With relentless quality assessment, targets, mission statements, economic 'return on investment', intellectual property, metrics and the other trappings of performativity, it is little wonder that more and more of us have begun to ask the basic question "what is the point of universities?". Many have attempted to raise the issue through newspaper columns, books and the occasional public rant. Often though, such have been seen as a reactionary backlash from over-privileged and under-working academics, much in the way that school teachers have long been maligned over 'long holidays' and cushy terms and conditions. There is not necessarily a great deal of public sympathy in this post-Thatcher era of contracts, outsourcing and globalisation. However, the basic question is arising with increasing frequency these days. In Scotland, for example, University Principals now have monthly meetings with the new government to try to hammer out some shared understanding of aspects of funding, research and teaching, for example.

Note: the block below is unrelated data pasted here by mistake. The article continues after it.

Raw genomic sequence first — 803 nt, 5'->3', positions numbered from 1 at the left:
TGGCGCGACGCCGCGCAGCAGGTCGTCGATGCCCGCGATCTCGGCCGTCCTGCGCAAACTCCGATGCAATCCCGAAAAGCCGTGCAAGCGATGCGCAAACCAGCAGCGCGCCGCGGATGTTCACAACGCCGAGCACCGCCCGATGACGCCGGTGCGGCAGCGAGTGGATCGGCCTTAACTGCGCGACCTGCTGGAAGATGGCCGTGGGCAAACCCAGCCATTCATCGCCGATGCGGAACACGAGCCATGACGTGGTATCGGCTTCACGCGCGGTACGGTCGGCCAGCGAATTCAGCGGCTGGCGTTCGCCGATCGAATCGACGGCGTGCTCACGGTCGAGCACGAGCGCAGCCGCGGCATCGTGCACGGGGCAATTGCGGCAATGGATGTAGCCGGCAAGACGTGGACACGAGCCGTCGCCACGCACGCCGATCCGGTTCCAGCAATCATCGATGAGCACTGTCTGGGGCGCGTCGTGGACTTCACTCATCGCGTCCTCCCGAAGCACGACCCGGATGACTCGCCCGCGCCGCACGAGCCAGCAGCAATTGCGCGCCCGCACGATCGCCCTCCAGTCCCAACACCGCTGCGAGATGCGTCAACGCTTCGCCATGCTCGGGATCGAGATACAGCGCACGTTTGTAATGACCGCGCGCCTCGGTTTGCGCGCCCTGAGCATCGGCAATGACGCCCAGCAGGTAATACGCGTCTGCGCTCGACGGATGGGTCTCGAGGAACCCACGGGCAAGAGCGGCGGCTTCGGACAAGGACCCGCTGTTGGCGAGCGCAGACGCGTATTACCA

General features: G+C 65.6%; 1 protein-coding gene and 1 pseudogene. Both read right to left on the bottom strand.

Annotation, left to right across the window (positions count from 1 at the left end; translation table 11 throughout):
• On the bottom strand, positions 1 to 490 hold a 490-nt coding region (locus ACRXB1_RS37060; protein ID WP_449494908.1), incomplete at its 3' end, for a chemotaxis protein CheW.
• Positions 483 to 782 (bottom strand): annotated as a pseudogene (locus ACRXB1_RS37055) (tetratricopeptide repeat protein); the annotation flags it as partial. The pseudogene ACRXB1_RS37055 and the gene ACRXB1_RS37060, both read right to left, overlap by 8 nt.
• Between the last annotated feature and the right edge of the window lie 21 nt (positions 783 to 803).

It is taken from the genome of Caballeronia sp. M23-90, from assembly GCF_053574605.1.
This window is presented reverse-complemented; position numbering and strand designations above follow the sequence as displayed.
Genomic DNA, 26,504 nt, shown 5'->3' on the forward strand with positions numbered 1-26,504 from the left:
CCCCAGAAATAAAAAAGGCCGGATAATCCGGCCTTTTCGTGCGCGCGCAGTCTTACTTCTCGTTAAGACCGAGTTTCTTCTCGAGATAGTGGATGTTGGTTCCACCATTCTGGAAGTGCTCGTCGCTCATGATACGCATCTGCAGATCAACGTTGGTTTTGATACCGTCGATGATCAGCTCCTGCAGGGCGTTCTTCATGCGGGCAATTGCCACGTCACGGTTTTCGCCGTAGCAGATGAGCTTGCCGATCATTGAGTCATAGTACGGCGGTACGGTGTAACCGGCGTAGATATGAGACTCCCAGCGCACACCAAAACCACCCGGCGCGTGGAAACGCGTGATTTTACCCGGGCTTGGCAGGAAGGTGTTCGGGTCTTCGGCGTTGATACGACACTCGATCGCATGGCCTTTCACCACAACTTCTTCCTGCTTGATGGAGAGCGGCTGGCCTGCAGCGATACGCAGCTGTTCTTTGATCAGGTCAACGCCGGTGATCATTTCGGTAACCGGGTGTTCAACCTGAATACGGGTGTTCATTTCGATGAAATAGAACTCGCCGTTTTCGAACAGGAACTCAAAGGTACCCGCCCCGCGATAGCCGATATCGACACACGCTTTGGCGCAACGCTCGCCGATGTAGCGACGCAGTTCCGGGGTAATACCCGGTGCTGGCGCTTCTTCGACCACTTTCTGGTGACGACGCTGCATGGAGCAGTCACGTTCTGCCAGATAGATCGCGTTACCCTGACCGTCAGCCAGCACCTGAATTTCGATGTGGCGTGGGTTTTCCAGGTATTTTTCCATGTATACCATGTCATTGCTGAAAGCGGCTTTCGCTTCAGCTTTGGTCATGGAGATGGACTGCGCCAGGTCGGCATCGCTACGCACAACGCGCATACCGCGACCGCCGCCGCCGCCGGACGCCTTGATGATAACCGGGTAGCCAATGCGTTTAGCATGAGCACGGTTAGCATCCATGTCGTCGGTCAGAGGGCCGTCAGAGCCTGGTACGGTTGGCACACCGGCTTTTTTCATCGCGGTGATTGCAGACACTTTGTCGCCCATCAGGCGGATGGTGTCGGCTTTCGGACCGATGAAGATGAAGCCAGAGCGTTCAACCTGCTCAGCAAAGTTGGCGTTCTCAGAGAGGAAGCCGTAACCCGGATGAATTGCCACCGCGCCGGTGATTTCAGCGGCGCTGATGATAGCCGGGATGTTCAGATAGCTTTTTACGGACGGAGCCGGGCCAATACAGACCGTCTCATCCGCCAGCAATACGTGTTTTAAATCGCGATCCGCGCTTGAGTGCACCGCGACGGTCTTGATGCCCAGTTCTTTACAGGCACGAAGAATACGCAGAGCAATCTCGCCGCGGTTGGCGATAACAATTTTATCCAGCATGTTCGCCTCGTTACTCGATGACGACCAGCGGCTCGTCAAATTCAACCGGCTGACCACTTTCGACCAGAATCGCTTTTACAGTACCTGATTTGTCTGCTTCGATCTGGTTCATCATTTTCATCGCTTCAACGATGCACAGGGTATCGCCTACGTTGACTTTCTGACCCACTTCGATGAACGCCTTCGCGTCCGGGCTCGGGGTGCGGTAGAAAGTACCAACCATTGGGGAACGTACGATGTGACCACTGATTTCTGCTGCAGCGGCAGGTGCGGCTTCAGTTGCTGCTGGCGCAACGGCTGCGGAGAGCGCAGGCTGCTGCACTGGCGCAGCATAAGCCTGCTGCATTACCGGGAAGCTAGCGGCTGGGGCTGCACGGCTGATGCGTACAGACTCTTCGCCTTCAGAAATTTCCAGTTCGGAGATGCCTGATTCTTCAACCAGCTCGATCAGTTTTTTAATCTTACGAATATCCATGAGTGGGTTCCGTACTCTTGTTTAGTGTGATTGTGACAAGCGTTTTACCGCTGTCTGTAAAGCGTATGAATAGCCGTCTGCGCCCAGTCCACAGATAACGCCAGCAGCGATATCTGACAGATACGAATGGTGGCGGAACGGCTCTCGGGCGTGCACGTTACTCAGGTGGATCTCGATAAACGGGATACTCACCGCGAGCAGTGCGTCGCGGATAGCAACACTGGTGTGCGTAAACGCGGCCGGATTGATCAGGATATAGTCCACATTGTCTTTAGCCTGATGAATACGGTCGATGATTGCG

Whether such meetings actually probe to the deeper issues at stake is not clear, but it at least mirrors the realisation that ad hoc policy making without a fundamental vision of what a 'higher' education is all about is no longer tenable.
Here, in Galway, this is the topic of our 2008 Higher Education conference to be held on June 5th and 6th and we'll be using this blog over the coming months to discuss this issue in more detail. To get the ball rolling, we took a 'vox pop' sample of participants at the recent SRHE (Society for Research into Higher Education) conference in Brighton seeking quick, off the cuff answers to get a feeling for how some academics at least, view their raison d'etre.